In recent years, she has brought older activists to youth-led climate protests. “The kids’ message is much more powerful when we all stand behind them. It’s not about telling them what to do. It’s about supporting what they’re doing and being able to give our elder perspective,” she said.
That perspective includes memories of a cooler planet. When Chandler first moved to Phoenix in 1977, “It cooled down at night,” she said. She remembers the first time the temperature passed 115 degrees, in 1991. “Now it happens every summer,” she said.
Unlike Pollock and Chandler, Myrtle Felton never considered herself an activist. The 68-year-old grandmother found her way to the environmental justice movement four years ago, after losing her husband, three relatives, and a close friend in the span of three months. She attributed their deaths, from ailments including respiratory disease and diabetes, to local pollution.
Felton lives in Convent, Louisiana, in a region dotted with plants that some call “Cancer Alley.” (The state has the nation’s third-highest rate of cancer diagnoses, according to the Centers for Disease Control and Prevention.)
“That’s when I said, ‘Enough is enough,’” Felton said. “It’s just not right to be putting all these chemical plants in a predominantly Black area. This district is overburdened.”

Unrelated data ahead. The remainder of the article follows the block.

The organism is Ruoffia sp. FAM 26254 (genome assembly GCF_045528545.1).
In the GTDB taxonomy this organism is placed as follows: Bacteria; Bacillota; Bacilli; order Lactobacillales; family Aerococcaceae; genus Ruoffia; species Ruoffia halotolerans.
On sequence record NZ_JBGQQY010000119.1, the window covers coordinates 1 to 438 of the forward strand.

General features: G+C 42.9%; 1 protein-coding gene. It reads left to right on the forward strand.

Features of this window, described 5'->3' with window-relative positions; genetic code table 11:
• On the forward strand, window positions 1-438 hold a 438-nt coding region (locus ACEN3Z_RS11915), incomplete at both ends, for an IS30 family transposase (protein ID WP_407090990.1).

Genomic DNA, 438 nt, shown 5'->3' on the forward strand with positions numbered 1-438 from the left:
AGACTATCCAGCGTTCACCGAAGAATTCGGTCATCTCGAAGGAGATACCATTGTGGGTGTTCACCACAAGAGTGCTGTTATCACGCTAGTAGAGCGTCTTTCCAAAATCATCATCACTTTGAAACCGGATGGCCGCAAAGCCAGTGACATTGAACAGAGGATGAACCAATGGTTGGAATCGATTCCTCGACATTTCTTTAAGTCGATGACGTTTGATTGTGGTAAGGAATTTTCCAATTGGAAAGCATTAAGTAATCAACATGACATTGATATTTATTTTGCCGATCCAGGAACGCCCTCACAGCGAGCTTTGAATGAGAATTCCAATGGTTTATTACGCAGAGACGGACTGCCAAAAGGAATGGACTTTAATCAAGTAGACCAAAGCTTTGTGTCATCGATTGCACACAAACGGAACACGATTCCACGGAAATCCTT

She joined a community-wide effort that successfully lobbied against a new plastics plant in a nearby town. The following year, she and two friends founded Inclusive Louisiana, an environmental justice group, to warn others about the health risks of the surrounding industry. Many of her neighbors view the pollution as a necessary trade-off for job creation, she said. “They are afraid that their relatives won’t have a job or whatever, but they’re not afraid that these chemicals are shortening their relatives’ lives,” she said.
Like Pollock and Chandler, Felton said she’s thinking about the planet her three grown children and three grandchildren are inheriting. She worries both about the immediate effects of living near pollution plants and the longer-term prospects of living in a community threatened by increasingly intense and frequent hurricanes. Last year, her own home was badly damaged by Hurricane Ida.
For Felton, her activism felt like a natural part of growing older. She said that in the late 1990s, it was a group of “older women” who led the fight against another plant coming to her town. Back then, she was too busy raising her own children to get involved.
“But now we’re the older generation,” she said. “I have an obligation to my community. I see my role as trying to help the community survive.”
This article originally appeared in Nexus Media News and was made possible by a grant from the Open Society Foundations.
Danielle Renwick is editor of Nexus Media News, where she oversees news features, journalism projects, and media partnerships. Prior to joining Nexus Media News, Danielle was an editor at the Guardian US, where she was part of an award-winning investigation into US healthcare workers lost to Covid-19. She has reported from Brazil, Argentina, Cuba, and her home state of Wisconsin, with bylines appearing in The New York Times, NPR, and Marketplace, among other outlets. Danielle has a master’s degree from Columbia University’s School of International and Public Affairs and a bachelor’s degree in journalism from New York University. She speaks Spanish and Portuguese, and as a new mom, enjoys the occasional nap.